Shuttle Discovery’s Launch: a Perfect Day, a Beautiful Sight.

Posted by Lydia on February 24th, 2011

These launches always bring tears to my eyes.

I contemplate the beauty of the launch, the marvel of scientific advances, the physical and mental strength of all astronauts to handle such a strenuous ride into space aboard such a powerful machine; the TRUST we all have in science and the men and women of all entities involved in getting our astronauts safely to their destination and home again; the memorable experiences that are relayed by the space travelers, to us who remained at home on our Blue Planet and peered into space every day and night thinking about the ISS and  all who have made it their temporary home. I contemplate the future of the space program and ask: “What is next?”

No doubt about it: It was a spectacular launch.


We are now at Negative Return!

As Discovery passed through “max Q,” the main engines, APUs and fuel cells performed “on the money”. Freedom Star and Liberty Star will retrieve the fallen rocket boosters.



T-5 : All systems GO and weather is perfect for launch.

T-7 minutes, 30 seconds and counting. The walkway access is removed. The ground launch sequencer (GLS) is now monitoring orbiter functions.

T-9: Discovery Crew has been informed of NO GO status. We are patiently awaiting resolution to the issue on hand.

UPDATE: 1532: At this point the Range Safety Officer has declared a NO GO due to Central Command Computer Problems. We are on hold at this time hoping the issue is resolved.

UPDATE: 1506: The Launch Clock is on its final hold. Meanwhile the Closeout Crew has found a small tile which was dislodged from the hatch area. It is doubtful whether this will cause a reset to the Launch Clock.

UPDATE: 1402 Central Time: Discovery’s hatch closed after inner and outer seals cleaned. Seal pressurization and cabin leak checks will follow. A review of the White Room will then be completed, locking away any equipment covers and other contents. Portions of the White Room walls will be folded down as well. The two member team Closeout Crew wear harnesses to protect them from the 200 feet drop off the White Room open edge. There is a built in ten minute hold on the Launch Clock after this section is completed.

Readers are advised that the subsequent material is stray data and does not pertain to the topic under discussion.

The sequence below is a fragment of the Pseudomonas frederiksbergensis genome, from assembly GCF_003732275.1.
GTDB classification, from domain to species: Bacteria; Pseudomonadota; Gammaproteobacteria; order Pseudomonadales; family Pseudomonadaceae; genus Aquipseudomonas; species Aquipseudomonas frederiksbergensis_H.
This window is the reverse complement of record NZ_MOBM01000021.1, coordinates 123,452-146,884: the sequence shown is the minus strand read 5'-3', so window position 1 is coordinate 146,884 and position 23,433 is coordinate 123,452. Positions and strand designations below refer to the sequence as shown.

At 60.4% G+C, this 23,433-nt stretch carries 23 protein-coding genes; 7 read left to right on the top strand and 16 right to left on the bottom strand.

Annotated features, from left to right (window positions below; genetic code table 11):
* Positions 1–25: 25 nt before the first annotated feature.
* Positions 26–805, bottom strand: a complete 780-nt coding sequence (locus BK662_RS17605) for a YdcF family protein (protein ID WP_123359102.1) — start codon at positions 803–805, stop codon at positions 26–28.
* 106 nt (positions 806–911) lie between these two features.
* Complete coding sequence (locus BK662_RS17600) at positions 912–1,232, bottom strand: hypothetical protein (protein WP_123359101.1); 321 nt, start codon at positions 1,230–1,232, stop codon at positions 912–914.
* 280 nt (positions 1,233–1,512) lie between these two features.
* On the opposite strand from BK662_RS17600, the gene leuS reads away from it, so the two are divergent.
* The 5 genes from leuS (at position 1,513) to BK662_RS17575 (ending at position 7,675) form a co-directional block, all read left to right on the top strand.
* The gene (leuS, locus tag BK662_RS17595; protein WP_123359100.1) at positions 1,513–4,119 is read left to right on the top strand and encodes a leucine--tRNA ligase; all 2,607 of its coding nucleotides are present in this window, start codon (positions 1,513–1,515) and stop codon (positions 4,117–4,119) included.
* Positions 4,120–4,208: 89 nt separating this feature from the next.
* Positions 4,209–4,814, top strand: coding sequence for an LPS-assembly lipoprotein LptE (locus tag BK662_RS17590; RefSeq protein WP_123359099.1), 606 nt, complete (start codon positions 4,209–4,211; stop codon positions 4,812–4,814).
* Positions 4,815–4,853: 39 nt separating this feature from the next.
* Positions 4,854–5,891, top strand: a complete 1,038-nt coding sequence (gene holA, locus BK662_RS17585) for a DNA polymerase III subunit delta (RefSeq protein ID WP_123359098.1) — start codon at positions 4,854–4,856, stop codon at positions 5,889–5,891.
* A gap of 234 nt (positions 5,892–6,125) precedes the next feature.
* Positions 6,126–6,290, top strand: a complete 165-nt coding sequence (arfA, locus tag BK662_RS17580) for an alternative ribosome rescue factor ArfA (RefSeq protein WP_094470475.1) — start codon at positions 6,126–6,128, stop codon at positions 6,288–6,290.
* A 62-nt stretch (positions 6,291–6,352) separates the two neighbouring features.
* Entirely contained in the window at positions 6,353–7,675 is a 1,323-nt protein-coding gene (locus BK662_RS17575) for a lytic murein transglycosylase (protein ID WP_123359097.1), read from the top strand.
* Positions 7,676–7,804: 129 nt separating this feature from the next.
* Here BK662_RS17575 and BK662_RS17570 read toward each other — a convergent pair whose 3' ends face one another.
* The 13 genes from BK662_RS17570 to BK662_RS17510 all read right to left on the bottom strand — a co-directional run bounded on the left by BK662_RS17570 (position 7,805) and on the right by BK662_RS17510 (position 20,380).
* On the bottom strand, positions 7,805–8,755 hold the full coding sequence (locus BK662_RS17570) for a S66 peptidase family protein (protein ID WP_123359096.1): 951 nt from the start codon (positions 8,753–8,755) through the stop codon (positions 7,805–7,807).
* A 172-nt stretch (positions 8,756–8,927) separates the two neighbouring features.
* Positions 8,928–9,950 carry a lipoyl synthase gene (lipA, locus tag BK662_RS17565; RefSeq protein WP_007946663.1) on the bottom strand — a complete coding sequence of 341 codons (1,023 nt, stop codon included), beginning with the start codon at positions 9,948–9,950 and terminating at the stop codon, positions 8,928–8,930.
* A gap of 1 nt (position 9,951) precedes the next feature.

UPDATE: 1326 Central time: Crew members are being seated and are undergoing communication checks.Crew Module Closeout is complete and the next few minutes the Closeout Crew will be checking to see if there’s anything that should be removed before saying goodbye and closing the hatch. Looks like Launch is still set for 1550 hours. More updates to follow.


Today, 24 February, 2011 on or about 1650 Eastern Time, 1550 Central Time, NASA will launch the Space Shuttle Discovery after numerous scrubs since November last year, due to hydrogen leaks, structural cracks, and weather delays. This will be Discovery’s 39th and final mission to the ISS. The first human-like robot, lovingly named R2, developed jointly by NASA and General Motors, will accompany the crew and become a permanent resident aboard the International Space Station. Discovery’s well trained and experienced crew escorting the 11 day mission is: Commander Steve Lindsey, Pilot Eric Boe, and Mission Specialists Mike Barrett, Steve Bowen and Nicole Stott. Mission Specialist Bowen is replacing Tim Kopra who was injured in a bicycle accident last month.

Discovery’s maiden launch took place on Aug. 30, 1984, on mission 41-D with the goal to deploy three communications satellites. Discovery has completed 30 successful missions, more than any other orbiter in NASA’s Shuttle fleet. Ninety nine successful upgrades and eighty eight special safety tests have been performed on Discovery  since 2002.

Discovery’s name is quite distinctive and holds quite of bit of historical value. Discovery is the name Henry Hudson chose for his ship with which he explored Hudson Bay and searched for a northwest passage from the Atlantic to the Pacific in the 1600’s. In the 1700’s British Captain James Cook voyaged to the South Pacific and came across the Hawaiian Islands. Expeditions to the North Pole and Antarctica were made by British Royal Geographical Society ships baptized with the name “Discovery”.

International Space Station Trivia: The ISS has been aloft for over 4479 days with cumulative crew time of more than 3766 days.

Claim your viewing area now for another spectacular shuttle launch.

NASA TV is a good place to start.

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